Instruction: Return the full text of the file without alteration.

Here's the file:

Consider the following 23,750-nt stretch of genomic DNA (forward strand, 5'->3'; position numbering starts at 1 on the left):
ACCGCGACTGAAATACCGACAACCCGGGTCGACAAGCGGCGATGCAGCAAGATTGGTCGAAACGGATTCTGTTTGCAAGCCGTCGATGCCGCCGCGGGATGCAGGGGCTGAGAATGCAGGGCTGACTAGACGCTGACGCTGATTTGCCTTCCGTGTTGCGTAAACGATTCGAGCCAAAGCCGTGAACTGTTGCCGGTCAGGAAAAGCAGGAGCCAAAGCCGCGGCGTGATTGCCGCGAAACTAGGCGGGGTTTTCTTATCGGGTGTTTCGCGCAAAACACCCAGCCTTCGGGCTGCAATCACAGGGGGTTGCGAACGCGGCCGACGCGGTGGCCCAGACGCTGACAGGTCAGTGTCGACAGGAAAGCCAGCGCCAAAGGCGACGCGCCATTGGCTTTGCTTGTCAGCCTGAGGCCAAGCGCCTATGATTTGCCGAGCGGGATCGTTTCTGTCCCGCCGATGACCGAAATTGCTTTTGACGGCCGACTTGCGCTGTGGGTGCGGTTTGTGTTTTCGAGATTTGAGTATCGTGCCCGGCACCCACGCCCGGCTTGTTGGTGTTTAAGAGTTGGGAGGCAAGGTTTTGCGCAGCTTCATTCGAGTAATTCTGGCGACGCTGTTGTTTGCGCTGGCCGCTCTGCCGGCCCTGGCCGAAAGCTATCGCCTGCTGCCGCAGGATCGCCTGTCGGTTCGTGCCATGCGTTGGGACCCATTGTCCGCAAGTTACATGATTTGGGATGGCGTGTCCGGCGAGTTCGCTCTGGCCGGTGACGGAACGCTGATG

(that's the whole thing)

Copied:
Consider the following 23,750-nt stretch of genomic DNA (forward strand, 5'->3'; position numbering starts at 1 on the left):
ACCGCGACTGAAATACCGACAACCCGGGTCGACAAGCGGCGATGCAGCAAGATTGGTCGAAACGGATTCTGTTTGCAAGCCGTCGATGCCGCCGCGGGATGCAGGGGCTGAGAATGCAGGGCTGACTAGACGCTGACGCTGATTTGCCTTCCGTGTTGCGTAAACGATTCGAGCCAAAGCCGTGAACTGTTGCCGGTCAGGAAAAGCAGGAGCCAAAGCCGCGGCGTGATTGCCGCGAAACTAGGCGGGGTTTTCTTATCGGGTGTTTCGCGCAAAACACCCAGCCTTCGGGCTGCAATCACAGGGGGTTGCGAACGCGGCCGACGCGGTGGCCCAGACGCTGACAGGTCAGTGTCGACAGGAAAGCCAGCGCCAAAGGCGACGCGCCATTGGCTTTGCTTGTCAGCCTGAGGCCAAGCGCCTATGATTTGCCGAGCGGGATCGTTTCTGTCCCGCCGATGACCGAAATTGCTTTTGACGGCCGACTTGCGCTGTGGGTGCGGTTTGTGTTTTCGAGATTTGAGTATCGTGCCCGGCACCCACGCCCGGCTTGTTGGTGTTTAAGAGTTGGGAGGCAAGGTTTTGCGCAGCTTCATTCGAGTAATTCTGGCGACGCTGTTGTTTGCGCTGGCCGCTCTGCCGGCCCTGGCCGAAAGCTATCGCCTGCTGCCGCAGGATCGCCTGTCGGTTCGTGCCATGCGTTGGGACCCATTGTCCGCAAGTTACATGATTTGGGATGGCGTGTCCGGCGAGTTCGCTCTGGCCGGTGACGGAACGCTGATG